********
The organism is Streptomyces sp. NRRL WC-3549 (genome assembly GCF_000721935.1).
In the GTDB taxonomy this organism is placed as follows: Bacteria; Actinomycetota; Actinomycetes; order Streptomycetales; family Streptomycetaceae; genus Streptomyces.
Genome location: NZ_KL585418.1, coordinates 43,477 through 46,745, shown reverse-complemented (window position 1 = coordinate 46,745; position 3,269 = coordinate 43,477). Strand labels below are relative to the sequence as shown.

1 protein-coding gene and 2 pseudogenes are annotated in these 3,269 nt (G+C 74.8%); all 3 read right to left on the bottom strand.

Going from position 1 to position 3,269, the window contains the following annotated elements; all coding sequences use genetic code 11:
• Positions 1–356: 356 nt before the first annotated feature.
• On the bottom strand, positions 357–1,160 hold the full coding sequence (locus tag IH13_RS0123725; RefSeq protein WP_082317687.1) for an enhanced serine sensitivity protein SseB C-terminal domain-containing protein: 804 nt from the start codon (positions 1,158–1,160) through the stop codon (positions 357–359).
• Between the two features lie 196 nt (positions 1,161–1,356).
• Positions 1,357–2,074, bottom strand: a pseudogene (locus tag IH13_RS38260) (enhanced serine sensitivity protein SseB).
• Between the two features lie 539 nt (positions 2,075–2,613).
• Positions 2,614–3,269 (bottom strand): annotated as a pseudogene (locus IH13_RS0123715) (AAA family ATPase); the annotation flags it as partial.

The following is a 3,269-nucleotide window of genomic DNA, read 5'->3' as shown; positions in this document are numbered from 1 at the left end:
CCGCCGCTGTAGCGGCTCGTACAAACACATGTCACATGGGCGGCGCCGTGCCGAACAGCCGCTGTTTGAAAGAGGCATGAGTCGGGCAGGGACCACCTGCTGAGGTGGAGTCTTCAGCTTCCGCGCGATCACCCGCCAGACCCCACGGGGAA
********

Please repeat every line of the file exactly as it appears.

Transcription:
The organism is Streptomyces sp. NRRL WC-3549 (genome assembly GCF_000721935.1).
In the GTDB taxonomy this organism is placed as follows: Bacteria; Actinomycetota; Actinomycetes; order Streptomycetales; family Streptomycetaceae; genus Streptomyces.
Genome location: NZ_KL585418.1, coordinates 43,477 through 46,745, shown reverse-complemented (window position 1 = coordinate 46,745; position 3,269 = coordinate 43,477). Strand labels below are relative to the sequence as shown.

1 protein-coding gene and 2 pseudogenes are annotated in these 3,269 nt (G+C 74.8%); all 3 read right to left on the bottom strand.

Going from position 1 to position 3,269, the window contains the following annotated elements; all coding sequences use genetic code 11:
• Positions 1–356: 356 nt before the first annotated feature.
• On the bottom strand, positions 357–1,160 hold the full coding sequence (locus tag IH13_RS0123725; RefSeq protein WP_082317687.1) for an enhanced serine sensitivity protein SseB C-terminal domain-containing protein: 804 nt from the start codon (positions 1,158–1,160) through the stop codon (positions 357–359).
• Between the two features lie 196 nt (positions 1,161–1,356).
• Positions 1,357–2,074, bottom strand: a pseudogene (locus tag IH13_RS38260) (enhanced serine sensitivity protein SseB).
• Between the two features lie 539 nt (positions 2,075–2,613).
• Positions 2,614–3,269 (bottom strand): annotated as a pseudogene (locus IH13_RS0123715) (AAA family ATPase); the annotation flags it as partial.

The following is a 3,269-nucleotide window of genomic DNA, read 5'->3' as shown; positions in this document are numbered from 1 at the left end:
CCGCCGCTGTAGCGGCTCGTACAAACACATGTCACATGGGCGGCGCCGTGCCGAACAGCCGCTGTTTGAAAGAGGCATGAGTCGGGCAGGGACCACCTGCTGAGGTGGAGTCTTCAGCTTCCGCGCGATCACCCGCCAGACCCCACGGGGAA